Columbia University Senate Demands Probe into President’s Response to Gaza Demonstrations

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Columbia University’s senate has called for an investigation into President Minouche Shafik and other senior administration officials, in response to ongoing protests over the Israel-Gaza conflict and how the university has handled them.

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The senate passed a resolution on Friday calling for the investigation, citing alleged violations of university protocols, academic freedom, and due process rights. These claims stem from a report by the senate executive committee criticizing the administration’s response to campus protests, including allowing New York City police to arrest more than 100 students during a recent demonstration.

The resolution passed with a vote of 62-14, with three abstentions. It also calls for establishing a senate task force to investigate future university decision-making processes.

“We unreservedly condemn external interference in the internal affairs of Columbia University that undermines the traditions of academic freedom and shared governance,” the senate’s resolution stated.

Dr. Jeanine D’Armiento, Chair of the University Senate Executive Committee, said, “Columbia University is an institution of teaching, research, and learning. We are not a corporate entity, a media outlet, or an arm of any political party.” She explained that Columbia operates under a shared governance structure, with the senate functioning alongside the president and board of trustees.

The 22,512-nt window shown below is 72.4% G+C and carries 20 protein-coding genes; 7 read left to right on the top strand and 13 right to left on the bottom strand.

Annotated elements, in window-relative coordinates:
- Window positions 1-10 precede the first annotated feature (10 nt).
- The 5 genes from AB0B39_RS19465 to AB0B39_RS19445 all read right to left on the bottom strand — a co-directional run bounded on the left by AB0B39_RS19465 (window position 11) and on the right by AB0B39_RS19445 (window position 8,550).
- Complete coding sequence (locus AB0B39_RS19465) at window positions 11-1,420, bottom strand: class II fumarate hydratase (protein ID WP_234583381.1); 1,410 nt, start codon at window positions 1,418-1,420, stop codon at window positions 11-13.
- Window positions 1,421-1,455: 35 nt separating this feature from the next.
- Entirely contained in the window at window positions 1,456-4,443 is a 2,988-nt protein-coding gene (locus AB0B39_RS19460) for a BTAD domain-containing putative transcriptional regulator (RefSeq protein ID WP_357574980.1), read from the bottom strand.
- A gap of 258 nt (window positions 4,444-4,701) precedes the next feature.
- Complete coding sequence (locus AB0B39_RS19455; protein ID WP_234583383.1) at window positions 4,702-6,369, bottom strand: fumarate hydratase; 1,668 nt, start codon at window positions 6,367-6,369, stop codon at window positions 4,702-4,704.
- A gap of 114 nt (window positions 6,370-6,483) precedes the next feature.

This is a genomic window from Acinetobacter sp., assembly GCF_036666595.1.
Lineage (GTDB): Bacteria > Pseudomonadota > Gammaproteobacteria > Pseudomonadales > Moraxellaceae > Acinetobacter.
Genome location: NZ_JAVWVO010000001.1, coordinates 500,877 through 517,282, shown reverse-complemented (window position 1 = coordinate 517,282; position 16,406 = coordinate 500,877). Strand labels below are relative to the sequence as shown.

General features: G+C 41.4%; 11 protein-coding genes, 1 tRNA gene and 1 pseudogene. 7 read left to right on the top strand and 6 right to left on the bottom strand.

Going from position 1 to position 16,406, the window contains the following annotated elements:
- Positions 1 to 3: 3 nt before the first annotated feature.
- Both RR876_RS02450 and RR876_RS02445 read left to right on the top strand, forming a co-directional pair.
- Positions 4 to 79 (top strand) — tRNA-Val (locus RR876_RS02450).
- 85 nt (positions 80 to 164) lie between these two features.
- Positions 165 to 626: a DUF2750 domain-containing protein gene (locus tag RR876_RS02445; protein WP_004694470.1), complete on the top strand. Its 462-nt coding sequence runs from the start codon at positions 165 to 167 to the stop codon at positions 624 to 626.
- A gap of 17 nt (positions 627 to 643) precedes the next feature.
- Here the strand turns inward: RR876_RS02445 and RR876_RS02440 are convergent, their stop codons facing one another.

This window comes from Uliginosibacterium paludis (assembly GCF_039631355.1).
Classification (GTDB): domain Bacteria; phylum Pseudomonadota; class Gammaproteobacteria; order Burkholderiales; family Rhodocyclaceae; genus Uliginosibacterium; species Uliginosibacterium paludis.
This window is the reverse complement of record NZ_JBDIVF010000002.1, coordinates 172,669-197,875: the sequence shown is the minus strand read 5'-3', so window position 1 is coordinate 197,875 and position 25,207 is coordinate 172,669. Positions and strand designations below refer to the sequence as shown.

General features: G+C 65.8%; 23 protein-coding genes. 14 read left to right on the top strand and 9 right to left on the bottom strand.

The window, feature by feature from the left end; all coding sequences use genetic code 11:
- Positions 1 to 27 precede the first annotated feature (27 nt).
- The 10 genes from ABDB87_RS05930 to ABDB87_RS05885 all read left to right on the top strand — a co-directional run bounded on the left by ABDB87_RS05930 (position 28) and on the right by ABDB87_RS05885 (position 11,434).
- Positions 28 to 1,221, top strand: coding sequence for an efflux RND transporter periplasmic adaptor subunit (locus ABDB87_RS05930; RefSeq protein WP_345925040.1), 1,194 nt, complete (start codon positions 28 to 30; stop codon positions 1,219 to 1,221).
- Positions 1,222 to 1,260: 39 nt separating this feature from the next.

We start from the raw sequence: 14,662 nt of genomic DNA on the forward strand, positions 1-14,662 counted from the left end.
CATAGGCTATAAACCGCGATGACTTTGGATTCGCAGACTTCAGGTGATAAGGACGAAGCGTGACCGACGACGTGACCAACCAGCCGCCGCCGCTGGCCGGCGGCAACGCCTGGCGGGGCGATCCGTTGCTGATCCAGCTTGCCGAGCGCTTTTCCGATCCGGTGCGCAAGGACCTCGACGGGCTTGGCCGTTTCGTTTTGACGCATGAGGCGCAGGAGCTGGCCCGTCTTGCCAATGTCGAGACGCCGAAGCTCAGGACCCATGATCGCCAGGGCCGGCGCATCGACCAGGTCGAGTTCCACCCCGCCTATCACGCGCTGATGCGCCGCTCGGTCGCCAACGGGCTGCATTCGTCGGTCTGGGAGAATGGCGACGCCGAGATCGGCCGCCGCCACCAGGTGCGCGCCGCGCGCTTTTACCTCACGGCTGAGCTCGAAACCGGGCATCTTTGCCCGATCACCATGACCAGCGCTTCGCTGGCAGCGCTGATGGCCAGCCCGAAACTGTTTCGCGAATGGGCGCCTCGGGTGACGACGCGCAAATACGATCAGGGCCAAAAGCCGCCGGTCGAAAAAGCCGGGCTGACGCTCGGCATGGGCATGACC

Dr. D’Armiento added that the goal of the senate resolution was to support students and show the importance of collective decision-making. “We want the administration to turn around and realize they are running a university,” she said. “We are going to keep pushing and pushing until the administration gets it right.”

While the senate cannot remove President Shafik from her position, the vote underscores the strained relationship between her administration and the university community. Following the vote, Columbia University issued a statement acknowledging the senate’s resolution and expressing a commitment to ongoing dialogue to restore calm to the campus.

The turmoil at Columbia began when students protested, calling for the university to divest from companies with ties to Israel due to the Gaza war. The NYPD was called in to disperse the protests, leading to a backlash from faculty and students.

Ms. Shafik’s handling of the situation has come under intense scrutiny. She has already faced criticism from congressional Republicans and received a motion of censure from Columbia’s chapter of the American Association of University Professors.

Protests at Columbia and other universities, including USC and the University of Texas at Austin, have called for similar changes. The conflict has also spread internationally, with recent police clashes with protesters at the Sciences Po campus in Paris.

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